Blog Posts

Hurricane Matthew

Medical Missions Provide Relief to Developing Nations

Posted on Wed, Jan 25, 2017
Medical Missions Provide Relief to Developing Nations

By Mark A. Merlin, M.D., FACEP

When Hurricane Matthew wound its path through the Caribbean Sea in October, it dealt another blow to Haiti, a country already suffering. It caused $1.89 billion worth of damage and an estimated 1,600 deaths.

There’s no infrastructure in the western end of Haiti, no hospitals, no pharmacies. The residents use the same water they drink and cook with to bathe in, wash their dishes and relieve themselves. To help deliver healthcare to the struggling nation, I partnered with Stuart Hirsch from Operation Endeavor M99, a non-profit philanthropic organization, to organize a short medical mission. A partnership occurred between Jet911, a private air ambulance service; RWJBarnabas Health, a N.J.-based health system that treats 700,000 emergency department patients annually; St. Mary’s Hospital/Trinity Health New England in Waterbury, Conn., MONOC, a non-profit company comprised of 15 acute-care hospitals throughout New Jersey; and CentraState Medical Center, Freehold, N.J.

Joining me Oct. 26-27 on the 12-person team of EMS/disaster medicine physicians and paramedics and Eli Rowe, CEO of Jet911 on this special mission were EmCare-affiliated physicians Matthew Harris, M.D., Ije Akunyili, M.D., James Tanis, M.D., Navin Ariyaprakai, M.D., and Ernani Sadural, director of RWJBarnabas Global Health. We flew to Port Au Prince, the capital of Haiti, then helped move 4,000 pounds of lifesaving medications and equipment to Les Cayes. We then took a boat to the remote island of Ile A Vache, where we conducted clinic operations in the villages of Caille Coq and Madame Bernard.

We set up a mobile ED with EKG, ultrasound and blood-drawing capabilities. Our focus was on delivering primary care, which is a bit different from other medical missions, which typically seek to provide a specialty service, like dental care or vaccinations.

Within minutes of our arrival, hundreds of people gathered. Unfortunately we couldn’t help everyone, but we made a significant impact in these remote villages, where no medical care is available. These are places that many have forgotten about. Residents live in such extreme poverty that it’s difficult to describe. Many have no clothes, no bathroom, no medical care, no hospitals. Infant mortality is extremely high. We treated 600 patients, the majority of whom were children with pneumonia and low oxygen levels. Without the medications given to these children, about 25 percent would have died from infection. We also saw patients with fevers, coughs, acute phlegm, chest pain and shortness of breath. In our last stop during the mission outside of an orphanage, people were gathering and almost begging us for more care before we had to leave.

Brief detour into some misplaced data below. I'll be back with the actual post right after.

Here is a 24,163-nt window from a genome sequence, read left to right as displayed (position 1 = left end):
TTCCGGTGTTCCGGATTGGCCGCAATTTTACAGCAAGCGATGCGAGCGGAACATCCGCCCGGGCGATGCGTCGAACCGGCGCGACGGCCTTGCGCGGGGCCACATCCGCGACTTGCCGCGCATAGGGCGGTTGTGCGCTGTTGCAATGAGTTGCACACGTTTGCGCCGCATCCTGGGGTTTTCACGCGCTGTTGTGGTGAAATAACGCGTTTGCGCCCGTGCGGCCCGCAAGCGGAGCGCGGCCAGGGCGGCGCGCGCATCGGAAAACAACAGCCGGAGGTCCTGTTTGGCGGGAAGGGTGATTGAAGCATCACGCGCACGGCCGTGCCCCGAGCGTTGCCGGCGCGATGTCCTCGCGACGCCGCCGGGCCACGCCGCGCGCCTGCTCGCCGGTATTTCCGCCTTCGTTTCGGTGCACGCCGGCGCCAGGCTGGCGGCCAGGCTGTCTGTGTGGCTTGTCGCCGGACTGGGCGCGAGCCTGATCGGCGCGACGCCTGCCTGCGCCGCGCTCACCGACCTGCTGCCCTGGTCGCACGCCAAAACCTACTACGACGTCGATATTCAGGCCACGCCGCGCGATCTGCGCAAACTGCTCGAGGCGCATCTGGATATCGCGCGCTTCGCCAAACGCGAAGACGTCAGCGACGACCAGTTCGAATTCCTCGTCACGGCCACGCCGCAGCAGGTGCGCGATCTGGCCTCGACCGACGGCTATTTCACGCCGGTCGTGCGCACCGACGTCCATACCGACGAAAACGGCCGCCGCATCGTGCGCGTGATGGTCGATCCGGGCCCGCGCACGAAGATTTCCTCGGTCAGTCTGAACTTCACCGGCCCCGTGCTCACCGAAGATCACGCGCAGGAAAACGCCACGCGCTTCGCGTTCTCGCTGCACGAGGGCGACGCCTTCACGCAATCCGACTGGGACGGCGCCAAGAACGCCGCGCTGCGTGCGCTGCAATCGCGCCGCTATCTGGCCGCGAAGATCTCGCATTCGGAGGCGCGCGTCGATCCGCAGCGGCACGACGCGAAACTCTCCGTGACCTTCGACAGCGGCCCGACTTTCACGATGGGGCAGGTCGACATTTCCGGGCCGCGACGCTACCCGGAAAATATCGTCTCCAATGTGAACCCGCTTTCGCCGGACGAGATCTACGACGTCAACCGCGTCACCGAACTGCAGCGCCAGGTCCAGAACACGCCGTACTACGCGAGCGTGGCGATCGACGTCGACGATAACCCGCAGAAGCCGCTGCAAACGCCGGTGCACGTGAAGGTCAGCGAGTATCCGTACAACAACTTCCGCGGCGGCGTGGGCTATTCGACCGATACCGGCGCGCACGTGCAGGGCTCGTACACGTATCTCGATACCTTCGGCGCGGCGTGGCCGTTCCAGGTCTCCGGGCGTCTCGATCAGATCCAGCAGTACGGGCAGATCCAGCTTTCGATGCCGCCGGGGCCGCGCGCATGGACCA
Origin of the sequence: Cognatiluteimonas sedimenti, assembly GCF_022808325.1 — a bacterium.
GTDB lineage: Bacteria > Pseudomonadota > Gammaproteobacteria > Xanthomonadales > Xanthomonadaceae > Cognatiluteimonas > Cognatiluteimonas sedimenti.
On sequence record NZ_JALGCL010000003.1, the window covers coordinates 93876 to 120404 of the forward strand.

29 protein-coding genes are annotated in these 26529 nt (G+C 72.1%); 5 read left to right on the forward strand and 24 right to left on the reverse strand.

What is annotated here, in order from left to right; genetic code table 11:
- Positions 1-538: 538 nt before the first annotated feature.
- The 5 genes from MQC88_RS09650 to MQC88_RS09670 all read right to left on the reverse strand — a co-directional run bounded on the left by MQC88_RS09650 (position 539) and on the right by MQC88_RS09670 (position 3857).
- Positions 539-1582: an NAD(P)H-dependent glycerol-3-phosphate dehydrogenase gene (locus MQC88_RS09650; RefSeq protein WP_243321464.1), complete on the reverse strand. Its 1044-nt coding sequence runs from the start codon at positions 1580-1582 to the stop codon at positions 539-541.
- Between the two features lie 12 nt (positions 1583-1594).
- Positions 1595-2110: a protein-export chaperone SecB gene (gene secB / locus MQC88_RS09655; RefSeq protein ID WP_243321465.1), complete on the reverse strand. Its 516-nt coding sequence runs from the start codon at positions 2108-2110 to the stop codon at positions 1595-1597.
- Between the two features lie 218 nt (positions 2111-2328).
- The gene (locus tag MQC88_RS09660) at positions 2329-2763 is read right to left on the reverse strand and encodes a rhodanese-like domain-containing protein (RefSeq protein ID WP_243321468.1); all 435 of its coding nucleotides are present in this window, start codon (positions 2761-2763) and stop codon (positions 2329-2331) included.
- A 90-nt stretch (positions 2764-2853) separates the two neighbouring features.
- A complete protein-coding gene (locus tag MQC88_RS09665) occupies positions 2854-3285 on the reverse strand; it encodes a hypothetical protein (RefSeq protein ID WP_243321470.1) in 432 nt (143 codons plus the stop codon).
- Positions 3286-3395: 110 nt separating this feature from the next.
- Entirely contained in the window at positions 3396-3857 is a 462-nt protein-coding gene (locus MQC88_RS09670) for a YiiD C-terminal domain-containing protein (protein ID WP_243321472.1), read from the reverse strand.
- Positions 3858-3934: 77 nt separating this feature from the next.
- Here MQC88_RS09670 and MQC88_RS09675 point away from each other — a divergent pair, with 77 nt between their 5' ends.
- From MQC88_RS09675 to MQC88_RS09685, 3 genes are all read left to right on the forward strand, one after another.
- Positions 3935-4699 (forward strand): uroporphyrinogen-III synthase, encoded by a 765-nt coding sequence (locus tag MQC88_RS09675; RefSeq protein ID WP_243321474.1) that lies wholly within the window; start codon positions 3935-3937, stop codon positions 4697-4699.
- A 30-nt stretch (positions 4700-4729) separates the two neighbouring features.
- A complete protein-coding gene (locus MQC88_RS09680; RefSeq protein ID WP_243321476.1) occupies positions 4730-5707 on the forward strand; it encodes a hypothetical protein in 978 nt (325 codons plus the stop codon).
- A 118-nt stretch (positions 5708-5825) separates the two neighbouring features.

This was my first mission, and my first trip to a developing nation. It left a lasting impression on me, to say the least. I will always remember the 8-year-old girl who had stepped on a tack and had developed an infection that spread to her bone. We gave her antibiotics to treat it, although she really needed surgery, which just wasn’t possible. I’ll remember the baby with pneumonia who was struggling to breathe. I hope the antibiotics worked and that we prevented his respiratory failure. Most of all though, I’ll remember the kindness of the people that we met. Even under such a dire, bleak situation, they had smiles on their faces. A few even scaled towering palm trees to pick coconuts to give us as gifts.

Medical missions bring together people with different skills sets and experience, but with a common goal. It wasn’t an easy trip, because there’s no easy answer to truly changing access to healthcare in developing countries like Haiti. There’s only so much that we can do. We’re planning another mission in February, and I’m looking forward to continuing our progress in the region.

Mark A. Merlin, M.D., FACHE, is vice chairman and EMS fellowship director at Newark Beth Israel Medical Center, Newark, N.J.; associate professor at Rutgers School of Public Health/Rutgers Medical School; and system medical director and chief medical officer of MONOC.

EmCare supports providers who participate in international medical missions. The company has partnered with Operation Endeavor M99 and Global First Responder to coordinate non-denominational medical-relief missions.

Licensed EmCare-affiliated providers interested in participating in medical missions with an approved partner organization are eligible to receive 10 hours of credit each day of providing services in the designated country of the medical mission, up to 5 days per year toward meeting full-time hours.

For more information about EmCare’s medical mission benefit, contact Jim McMillin, National Director of Recruiting, at